‘Poetik Justice’ is the debut studio album from independent Samoan and NZ rapper Ventry Parker, commonly known these days as highly-regarded hip hop artist Poetik. Finally released late in June, it comes after a lengthy gestation period, teased since his last multi-track release, ‘Hamofied 2’, back in 2019. Has the wait been worth it? Sort of.
Warm-up outing ‘Hamofied 2’ was a concise 22-minute long release focused on showcasing Poetik’s lyricism and affinity for selecting tasteful production. ‘Poetik Justice’ sees Poetik returning to a longer album-style typical of his earlier releases – with both pros and cons. Opener Facts is a self-reassuring reminder that Poetik has been reaping the benefits of his grind within the NZ rap game for long enough. This opening, alongside the MC Eiht and Kokane assisted titular track, paints ‘Poetik Justice’ as another gangsta rap entry into Parker’s discography, but from there it doesn’t take long for Poetik’s artistic shift to come to the forefront. In an earlier NZ Musician feature in June of 2021, Poetik talked of the variety on his then-upcoming album.
“There is some gospel sounding songs, there is a love song on there with a heavy RnB influence, there is a Jodeci-feel on one song,” the rapper revealed. While these sonic lanes have been explored by Parker previously, he has not presented such a collection of tracks in this manner before, and this album is a welcome showcase of his artistic vision.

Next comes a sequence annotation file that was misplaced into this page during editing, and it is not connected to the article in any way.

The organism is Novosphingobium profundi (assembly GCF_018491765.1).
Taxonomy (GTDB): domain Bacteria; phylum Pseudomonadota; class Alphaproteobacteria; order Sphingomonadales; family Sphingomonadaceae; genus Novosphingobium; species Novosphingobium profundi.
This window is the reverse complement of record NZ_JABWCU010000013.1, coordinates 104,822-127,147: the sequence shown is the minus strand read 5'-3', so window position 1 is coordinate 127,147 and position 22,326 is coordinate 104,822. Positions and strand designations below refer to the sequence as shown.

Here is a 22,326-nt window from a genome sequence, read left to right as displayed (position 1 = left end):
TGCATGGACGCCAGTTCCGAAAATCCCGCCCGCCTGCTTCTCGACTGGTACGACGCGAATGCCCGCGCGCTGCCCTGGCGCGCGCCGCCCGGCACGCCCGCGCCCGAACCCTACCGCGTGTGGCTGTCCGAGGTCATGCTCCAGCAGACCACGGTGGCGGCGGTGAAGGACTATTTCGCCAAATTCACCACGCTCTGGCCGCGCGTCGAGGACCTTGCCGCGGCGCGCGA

This being said, ‘Poetik Justice’ lacks focus. There are inconsistencies where Poetik enters a state of introspection (wondering whether his mother would approve of his actions), and then pours his next drink at a party. This may be a deliberate choice to highlight his current mindset, and illustrate it through music, but it does make the whole appear less coherent. “Sometimes I feel like I am rapping about stuff we did 10 years ago, but I really want to show a different light of who I am as an artist and as a human being,” Poetik is quoted in NZM’s earlier feature.
The repeated topics throughout the extended length of this album offer validity to Poetik’s statement. Combined with the varied production choices and a relatively weak RnB finish in his Happy Birthday track, and ‘Poetik Justice’ fails to continue the rock-solid momentum established on ‘Hamofied 2’. This release does symbolise the start of a new chapter for Poetik, one where he is unafraid to experiment with his sound, collaborate just as widely and delve into personal topics, all of which is a positive. My hope though is that the next Poetik album will prove to be his most refined yet.